Donald Trump Trails Joe Biden in New Grinnell College National Poll

April 01, 2020

Republicans overwhelmingly support Trump’s overall job performance, 91% of Republican voters will vote to re-elect

President Donald J. Trump has his highest approval rating in Grinnell College National Poll history, but still trails former Vice President Joe Biden in a head-to-head matchup.

The poll, a partnership between Grinnell College and nationally renowned polling firm Selzer & Company, shows President Trump’s approval rating (48%) has risen eight points since October 2019. In the same span, his disapproval rating has fallen five points to 45%. The poll was conducted March 27-30, 2020. 

Despite the improved approval numbers, Trump trails former Vice President Joe Biden 47%-43% in the poll, released April 1, 2020. Both men have strong support among their bases (91% of Republican voters back Trump, 86% of Democratic voters favor Biden), while independent voters lean toward Biden 43-35%.

If the general election were held today, for whom would you vote? N= 777, MoE = ± 3.5 percentage points

Bar graph showing Biden at 47% and Trump at 43%

“The president is buoyed by his traditional voter constituencies—older, rural, and evangelical,” said J. Ann Selzer, founder of Selzer & Company. “Joe Biden benefits from a big gender gap, and he is especially popular among suburban women, winning more than two in three of that segment.”

When matched up head-to-head against Senator Bernie Sanders (I-VT), President Trump has a one-point lead (44%-43%).

If the general election were held today, for whom would you vote? N= 777, MoE = ± 3.5 percentage points

Bar graph showing Trump at 44% and Sanders at 43%

Respondents give the President his highest marks for the way he has handled the economy, with 54% of Americans approving thus far. But only 43% believe the economy is in better shape than it was when he took office, a decline of 12 percentage points from October 2019.

"COVID-19 is taking an enormous economic toll on the American people,” said Associate Professor of Political Science at Grinnell College and Grinnell College National Poll Director Peter Hanson. “Historically, presidents who govern during difficult economic times are vulnerable to defeat. The sharp decline of public confidence in the economy will make it harder for the president to convince Americans that he deserves a second term.”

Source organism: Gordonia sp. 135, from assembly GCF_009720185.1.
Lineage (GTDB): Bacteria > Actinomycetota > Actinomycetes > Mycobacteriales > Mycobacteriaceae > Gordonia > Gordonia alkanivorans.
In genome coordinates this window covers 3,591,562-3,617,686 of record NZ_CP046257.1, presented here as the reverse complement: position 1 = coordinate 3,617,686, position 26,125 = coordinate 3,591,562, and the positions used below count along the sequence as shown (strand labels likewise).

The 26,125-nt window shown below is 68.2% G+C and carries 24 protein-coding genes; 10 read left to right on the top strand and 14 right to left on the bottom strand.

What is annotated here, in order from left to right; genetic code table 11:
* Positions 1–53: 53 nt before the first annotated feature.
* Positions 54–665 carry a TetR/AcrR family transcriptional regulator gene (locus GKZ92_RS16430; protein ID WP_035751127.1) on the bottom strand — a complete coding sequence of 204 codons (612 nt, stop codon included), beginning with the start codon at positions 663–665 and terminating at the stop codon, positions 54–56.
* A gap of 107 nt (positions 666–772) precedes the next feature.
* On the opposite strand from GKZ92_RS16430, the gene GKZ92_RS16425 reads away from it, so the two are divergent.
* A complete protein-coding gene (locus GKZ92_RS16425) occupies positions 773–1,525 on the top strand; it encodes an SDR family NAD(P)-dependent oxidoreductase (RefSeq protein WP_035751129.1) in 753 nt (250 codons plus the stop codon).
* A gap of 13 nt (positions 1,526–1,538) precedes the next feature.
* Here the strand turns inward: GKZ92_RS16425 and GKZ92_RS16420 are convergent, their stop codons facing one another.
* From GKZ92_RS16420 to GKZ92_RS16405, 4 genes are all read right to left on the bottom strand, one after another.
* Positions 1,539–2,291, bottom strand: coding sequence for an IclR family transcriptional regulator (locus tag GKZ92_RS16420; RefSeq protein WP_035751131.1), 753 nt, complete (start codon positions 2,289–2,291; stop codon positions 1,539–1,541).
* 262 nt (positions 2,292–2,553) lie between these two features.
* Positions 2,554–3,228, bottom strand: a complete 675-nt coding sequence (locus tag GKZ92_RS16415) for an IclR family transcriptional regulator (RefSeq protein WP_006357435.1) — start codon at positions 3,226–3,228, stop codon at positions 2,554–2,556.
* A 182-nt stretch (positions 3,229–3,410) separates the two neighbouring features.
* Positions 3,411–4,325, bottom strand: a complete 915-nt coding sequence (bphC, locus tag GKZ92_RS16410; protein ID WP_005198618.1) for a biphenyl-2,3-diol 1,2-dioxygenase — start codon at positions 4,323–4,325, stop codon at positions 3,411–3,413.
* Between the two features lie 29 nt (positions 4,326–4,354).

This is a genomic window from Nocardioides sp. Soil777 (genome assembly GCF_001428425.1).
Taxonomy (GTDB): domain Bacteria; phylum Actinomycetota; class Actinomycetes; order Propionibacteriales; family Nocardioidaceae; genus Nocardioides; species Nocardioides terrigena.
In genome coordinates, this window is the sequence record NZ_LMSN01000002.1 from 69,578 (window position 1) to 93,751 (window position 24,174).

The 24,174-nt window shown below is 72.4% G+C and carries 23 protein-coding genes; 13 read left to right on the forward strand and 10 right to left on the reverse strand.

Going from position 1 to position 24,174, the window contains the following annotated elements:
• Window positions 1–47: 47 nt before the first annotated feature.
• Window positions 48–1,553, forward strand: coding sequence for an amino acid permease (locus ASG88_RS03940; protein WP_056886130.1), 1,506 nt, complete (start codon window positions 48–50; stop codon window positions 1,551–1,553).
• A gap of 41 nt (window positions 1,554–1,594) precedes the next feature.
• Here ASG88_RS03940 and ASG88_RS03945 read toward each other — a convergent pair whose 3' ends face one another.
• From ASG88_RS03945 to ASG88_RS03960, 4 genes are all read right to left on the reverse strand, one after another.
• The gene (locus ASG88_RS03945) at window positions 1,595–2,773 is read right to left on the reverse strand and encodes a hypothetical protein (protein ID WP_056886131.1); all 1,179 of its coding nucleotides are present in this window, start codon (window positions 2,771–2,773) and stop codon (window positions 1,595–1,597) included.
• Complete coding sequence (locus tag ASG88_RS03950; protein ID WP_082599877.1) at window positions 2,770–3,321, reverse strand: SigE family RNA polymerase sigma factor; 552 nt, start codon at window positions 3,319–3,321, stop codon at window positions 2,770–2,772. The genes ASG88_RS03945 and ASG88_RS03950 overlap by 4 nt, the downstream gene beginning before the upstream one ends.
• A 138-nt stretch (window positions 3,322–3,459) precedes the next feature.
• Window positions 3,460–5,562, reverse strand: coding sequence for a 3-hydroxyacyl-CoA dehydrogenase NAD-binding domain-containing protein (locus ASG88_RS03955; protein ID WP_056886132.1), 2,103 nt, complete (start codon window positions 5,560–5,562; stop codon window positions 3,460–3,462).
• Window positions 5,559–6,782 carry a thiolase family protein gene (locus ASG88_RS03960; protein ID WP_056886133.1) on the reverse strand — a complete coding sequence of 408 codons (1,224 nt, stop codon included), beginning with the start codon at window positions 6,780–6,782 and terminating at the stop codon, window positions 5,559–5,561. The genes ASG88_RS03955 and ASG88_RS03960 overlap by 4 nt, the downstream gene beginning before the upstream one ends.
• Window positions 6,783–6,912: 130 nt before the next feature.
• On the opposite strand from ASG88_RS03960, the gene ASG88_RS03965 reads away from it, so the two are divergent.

The Republican base has solidified around President Trump. 82% of Republican voters say their minds are made up – they’re voting to re-elect. 50% of Americans approve of President Trump’s handling of the COVID-19 pandemic.

“The president's path to reelection is narrow,” Hanson said. “While we’ve seen an increase in his approval ratings as the crisis has unfolded, the real question is how Americans will evaluate his leadership as the human and economic costs of COVID-19 continue to mount."

In a head-to-head matchup, Vice President Biden rates highest among:

            86%     Liberals

            66%     Non-whites

            62%     Suburban women

            59%     City dwellers

            57%     College degree or more education

            57%     Women

President Trump’s support is strongest in these groups:

            78%     Conservatives

            60%     Evangelicals

            58%     Rural dwellers

            52%     Protestants

            52%     Men

            51%     Whites

Democrats Lead Generic House Ballot

Half of likely 2020 voters say they would vote for the Democratic candidate if the election for U.S. House of Representatives were held today. The poll found 50% would vote for the Democratic candidate and 41% for the Republican candidate. Among independent likely voters, it is 43% for the Democrat and 32% for the Republican. 

Which party candidate would you vote for in a U.S. House of Representatives race? N=141, MoE = ± 8.3 percentage points

Pie graph showing independent likely voters would support Democrats (43%), Republicans (32%), Someone Else (8%), Not Sure (16%)

“Democrats currently have a nine-point lead on the generic ballot for the House of Representative, buoyed by strong support from independents” Hanson said. “While many months remain before election day, Democrats look well positioned to retain control of the House of Representatives in November.”

For the full sample of 1,009, the margin of error is plus or minus 3.1 percentage points; for the subsample of 777 likely 2020 voters, the margin of error is plus or minus 3.5 percentage points.

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